In a recent statistics post, the company reported on a large false positive detection rate of a specific GPT content detection tool when applied to old (pre 2023) content. Later in that post they introduced a measure they think represents the amount of copy-pasted AI generated content, the ratio of large to small draft saves, and emphasized that this measure cannot be used to reliably inform about the state of a single post but can be used to estimate the average rate of such content.

That made me thinking if there are maybe more measures, that can be used to estimate the average rate of GPT content since November 2022?

For possible candidates one would basically search for anything that changed significantly around that time and cannot be explained otherwise.

I came up with one example: maybe the average length of a copy-pasted GPT answer is different from the average length of a human written answer. I checked this by calculating the average length of an answer for the last three years on Stack Overflow and saw that indeed starting with November 2022 the answer length of SO increased and is now at roughly 15% longer than it before while before it was relatively stable. The fluctuations in the data are much smaller than the observed effect.

average length of an answer on StackOverflow for the last three years by week

However, I'm not completely satisfied. I could not calculate the average length of deleted answers (in PostsWithDeleted field Body is empty) so this effect would only be for still existing answers and I wanted to calculate percentiles (25%, 50%, 75%) but that proved slightly too difficult for me in SQL. Also when looking at other StackExchanges like SuperUser or Mathematics, I did not see such an effect. It could simply be that in 2023 experts on Stack Overflow decided to provide more thorough answers.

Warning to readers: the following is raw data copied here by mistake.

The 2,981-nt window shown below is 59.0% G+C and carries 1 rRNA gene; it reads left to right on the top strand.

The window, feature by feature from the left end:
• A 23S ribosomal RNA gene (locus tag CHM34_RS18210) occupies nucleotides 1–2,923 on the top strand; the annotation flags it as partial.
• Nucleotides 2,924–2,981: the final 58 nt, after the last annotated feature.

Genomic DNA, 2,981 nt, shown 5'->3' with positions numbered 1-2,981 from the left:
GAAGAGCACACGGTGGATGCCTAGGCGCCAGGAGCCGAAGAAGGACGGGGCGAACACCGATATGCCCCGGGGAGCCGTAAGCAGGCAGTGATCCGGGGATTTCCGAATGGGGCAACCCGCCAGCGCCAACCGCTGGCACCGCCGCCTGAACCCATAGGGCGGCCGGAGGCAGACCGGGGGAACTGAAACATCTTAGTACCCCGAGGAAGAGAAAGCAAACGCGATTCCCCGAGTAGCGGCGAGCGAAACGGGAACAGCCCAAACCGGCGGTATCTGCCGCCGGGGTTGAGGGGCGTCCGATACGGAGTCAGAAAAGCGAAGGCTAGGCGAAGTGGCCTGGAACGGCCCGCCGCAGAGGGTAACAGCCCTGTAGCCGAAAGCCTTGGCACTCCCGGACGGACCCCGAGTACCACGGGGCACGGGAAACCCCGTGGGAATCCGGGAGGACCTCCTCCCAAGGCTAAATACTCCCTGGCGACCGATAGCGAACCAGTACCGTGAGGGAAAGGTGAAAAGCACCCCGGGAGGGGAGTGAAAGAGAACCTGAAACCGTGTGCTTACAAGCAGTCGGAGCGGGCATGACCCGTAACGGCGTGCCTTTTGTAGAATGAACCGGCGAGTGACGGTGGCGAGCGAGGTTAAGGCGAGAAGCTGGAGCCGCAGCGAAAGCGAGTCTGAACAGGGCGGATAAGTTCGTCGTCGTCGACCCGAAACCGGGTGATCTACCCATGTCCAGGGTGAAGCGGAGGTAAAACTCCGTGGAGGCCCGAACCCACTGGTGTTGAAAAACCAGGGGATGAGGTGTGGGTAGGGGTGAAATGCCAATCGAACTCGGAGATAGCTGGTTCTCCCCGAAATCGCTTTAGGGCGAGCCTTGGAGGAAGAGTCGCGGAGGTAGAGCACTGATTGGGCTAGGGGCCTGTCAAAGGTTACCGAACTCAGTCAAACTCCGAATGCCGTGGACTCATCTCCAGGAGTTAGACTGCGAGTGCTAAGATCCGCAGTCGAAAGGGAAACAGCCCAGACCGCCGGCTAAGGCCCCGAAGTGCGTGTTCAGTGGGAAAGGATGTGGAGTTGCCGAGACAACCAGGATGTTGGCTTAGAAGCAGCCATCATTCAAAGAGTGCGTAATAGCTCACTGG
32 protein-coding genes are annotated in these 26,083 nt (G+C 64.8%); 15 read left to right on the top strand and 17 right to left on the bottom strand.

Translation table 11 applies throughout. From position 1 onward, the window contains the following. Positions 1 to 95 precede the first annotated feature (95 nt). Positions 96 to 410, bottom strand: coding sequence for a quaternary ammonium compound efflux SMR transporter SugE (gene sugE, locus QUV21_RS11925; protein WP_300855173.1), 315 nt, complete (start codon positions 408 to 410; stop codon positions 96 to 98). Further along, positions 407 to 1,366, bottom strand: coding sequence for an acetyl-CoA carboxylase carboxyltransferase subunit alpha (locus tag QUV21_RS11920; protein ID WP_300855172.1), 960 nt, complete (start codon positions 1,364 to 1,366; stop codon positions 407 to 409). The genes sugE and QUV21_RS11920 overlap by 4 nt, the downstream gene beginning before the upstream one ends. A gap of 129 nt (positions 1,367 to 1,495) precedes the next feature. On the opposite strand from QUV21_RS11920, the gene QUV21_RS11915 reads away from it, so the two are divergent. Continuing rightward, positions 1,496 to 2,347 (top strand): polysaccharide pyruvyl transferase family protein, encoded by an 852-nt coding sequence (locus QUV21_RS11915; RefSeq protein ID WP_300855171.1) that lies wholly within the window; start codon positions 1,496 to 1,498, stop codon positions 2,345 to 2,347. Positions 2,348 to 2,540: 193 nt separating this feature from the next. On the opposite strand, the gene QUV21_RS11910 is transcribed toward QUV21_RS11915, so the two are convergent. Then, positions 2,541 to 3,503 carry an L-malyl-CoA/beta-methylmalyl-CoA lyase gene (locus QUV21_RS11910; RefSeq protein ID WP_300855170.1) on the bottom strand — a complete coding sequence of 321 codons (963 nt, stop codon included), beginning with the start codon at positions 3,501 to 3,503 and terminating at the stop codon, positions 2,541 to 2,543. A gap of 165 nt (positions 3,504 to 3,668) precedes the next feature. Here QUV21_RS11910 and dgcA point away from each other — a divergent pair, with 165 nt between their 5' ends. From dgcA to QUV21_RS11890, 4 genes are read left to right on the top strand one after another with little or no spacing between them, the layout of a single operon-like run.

Are there maybe other unexplained changes around that time (number of edits, comments, timings between answers by same author, occurrence of certain phrases in post bodies, ...)?

Maybe the company can help there too, because for deleted posts some data is removed in SEDE but the deleted posts are presumably rich in GPT content and would be nice to analyze too.

  • 2
    Draft saves and revisions can be gamed. One measure that's extremely hard to fake is the amount of responses from the answerer after an answer attracts comments. Now of course the best answers don't need comments (for clarification/correction) but I've found that users that post AI-generated answers (as confirmed later) hardly ever respond to comments. Jun 28 at 19:54
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    @GertArnoldisonstrike eh, i've seen quite a few that will feed teh comments back into gpt and use it again to post responses
    – Kevin B
    Jun 28 at 19:55
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    @KevinB Can be done of course. It's just not my experience. Maybe in most cases it requires too much understanding of the gpt response to condense it into something that fits into a comment or improve the answer, or a more than trivial ability to prompt gpt to write something concise (against its habit). I think it could be a contributing measure, certainly not the only one. Jun 28 at 20:02
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    Your finding that there's likely a substantial amount of AI-generated content on SO that has not been deleted is consistent with a very preliminary look at the same thing using some other metrics. I'm not prepared to go into details, at this time. In fact, I'm not the one doing the actual work, but very preliminary numbers indicate there's quite a bit of AI generated content still undeleted on SO. Unfortunately, as you've found, it's quite difficult to get a better overall picture, due to the fact that deleted posts are not included in the data.